Sunday, 28 June 2009

Art Ensemble of Chicago - 'A Jackson in Your House / Message to Our Folks' (Charly)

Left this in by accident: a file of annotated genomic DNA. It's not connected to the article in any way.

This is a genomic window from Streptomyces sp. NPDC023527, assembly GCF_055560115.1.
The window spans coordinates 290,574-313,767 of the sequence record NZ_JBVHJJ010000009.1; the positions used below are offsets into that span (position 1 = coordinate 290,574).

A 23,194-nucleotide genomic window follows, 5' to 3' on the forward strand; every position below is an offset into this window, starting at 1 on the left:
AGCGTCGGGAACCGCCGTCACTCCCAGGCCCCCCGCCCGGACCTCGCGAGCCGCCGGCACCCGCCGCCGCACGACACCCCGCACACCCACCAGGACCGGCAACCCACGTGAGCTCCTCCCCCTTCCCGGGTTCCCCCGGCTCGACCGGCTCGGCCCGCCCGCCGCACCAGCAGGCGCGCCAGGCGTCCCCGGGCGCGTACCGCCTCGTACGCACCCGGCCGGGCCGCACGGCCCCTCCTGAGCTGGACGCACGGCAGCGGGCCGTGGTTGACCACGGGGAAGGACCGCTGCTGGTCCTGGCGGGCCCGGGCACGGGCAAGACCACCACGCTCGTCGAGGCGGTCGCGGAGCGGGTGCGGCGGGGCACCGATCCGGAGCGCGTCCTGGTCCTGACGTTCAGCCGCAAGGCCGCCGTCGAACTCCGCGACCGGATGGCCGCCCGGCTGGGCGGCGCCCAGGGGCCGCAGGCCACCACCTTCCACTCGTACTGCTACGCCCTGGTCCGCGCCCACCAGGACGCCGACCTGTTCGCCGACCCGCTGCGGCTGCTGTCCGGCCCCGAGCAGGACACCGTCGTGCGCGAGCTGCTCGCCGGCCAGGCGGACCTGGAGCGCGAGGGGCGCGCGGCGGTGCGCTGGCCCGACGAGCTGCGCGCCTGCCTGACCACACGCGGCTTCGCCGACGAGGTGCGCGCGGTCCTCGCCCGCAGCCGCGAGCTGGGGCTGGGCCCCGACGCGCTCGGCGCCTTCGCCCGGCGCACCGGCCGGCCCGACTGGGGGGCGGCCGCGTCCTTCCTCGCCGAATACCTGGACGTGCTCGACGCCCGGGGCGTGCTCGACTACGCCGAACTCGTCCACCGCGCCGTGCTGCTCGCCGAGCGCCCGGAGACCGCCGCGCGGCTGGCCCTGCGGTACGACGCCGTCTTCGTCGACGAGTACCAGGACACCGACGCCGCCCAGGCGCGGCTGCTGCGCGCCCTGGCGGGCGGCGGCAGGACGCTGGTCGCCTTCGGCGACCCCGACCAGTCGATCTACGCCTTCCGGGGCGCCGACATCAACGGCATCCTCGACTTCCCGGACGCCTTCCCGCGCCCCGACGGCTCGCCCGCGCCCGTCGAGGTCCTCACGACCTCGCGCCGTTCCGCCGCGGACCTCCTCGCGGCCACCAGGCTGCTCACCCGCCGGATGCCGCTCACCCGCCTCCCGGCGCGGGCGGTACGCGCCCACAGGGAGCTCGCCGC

This two-fer-one CD was a bargain when I ordered it from Forced Exposure some years ago, just after Charley had put out that Jazzactuel box and was starting to reish individual BYG/Actuel titles. These two albums were recorded at the beginning of the Art Ensemble's fruitful Parisian residency and fit together well because of their playful, balls-out quality. (The intervening People in Sorrow fits its title and is best served on its own -- we'll hit that next on Vinyl Underbite). The CD is not a format I am fond of and these 2-for-1s are particularly troublesome because it's easy to lose sight of when one album ends and the other begins. Not only do we lose the bifurcated essence of the LP, but in this case we smash four distinct sides of vinyl into one. Well. As I said a few sentences ago, these fit together well because both records are rather unpredictable and lively. Listening to this (which comes after those earlier AACM records we'll see later, such as Congliptious, Sound, etc.) it's remarkable what a completely new approach to music these guys were having. The subject of our first title track isn't clear to me but I've always thought of Pollock instead of Michael, Jesse, Stonewall, etc. A melody rooted in Dixieland forms shoots out like an announcement, but these Dadaists leave in long moments of quietude, smashed right in the middle of the songs. If this isn't the musical drizzling of paint-on-canvas then I don't know what is. The subtitle on the disc says "great black music" and I guess that was their attempt to define some new genre. I'm willing to argue that they succeeded. Why are these guys always lumped in with free jazz? Yeah, they use jazz instruments, but only somewhat -- they have as much in common with Sonny Simmons as Keith Rowe does with Buckethead. There are dense bursty bits that are chaotic and active, and certainly there is a strong sense of freedom, but these records are really blueprints for another means of expression. Traditions are all over the place but it's as much African drumming (like on the long 'Song for Charles') or oratorial, spoken poetry. Put together you have an overstuffed CD that can be draining to listen to, despite the great passages of calm. I'm slightly worried about overdoing it on Art Ensemble of Chicago, as the nature of this project means there's gonna be about 9 in a row after this, not that I'd ever dislike listening to any of the records. I'm more worried I'm going to run out of words to describe them. These two albums, while a great place to start, already are vastly more complex than I am capable of describing and I've already written enough here without even saying much about most of the record. So hold on for the ride, it's going to be busy, bumpy, and chock full of brilliance that each listen only reveals in the form of a glimpse. Also comes with lengthy liner notes in English and German but I'm too lazy to read them.

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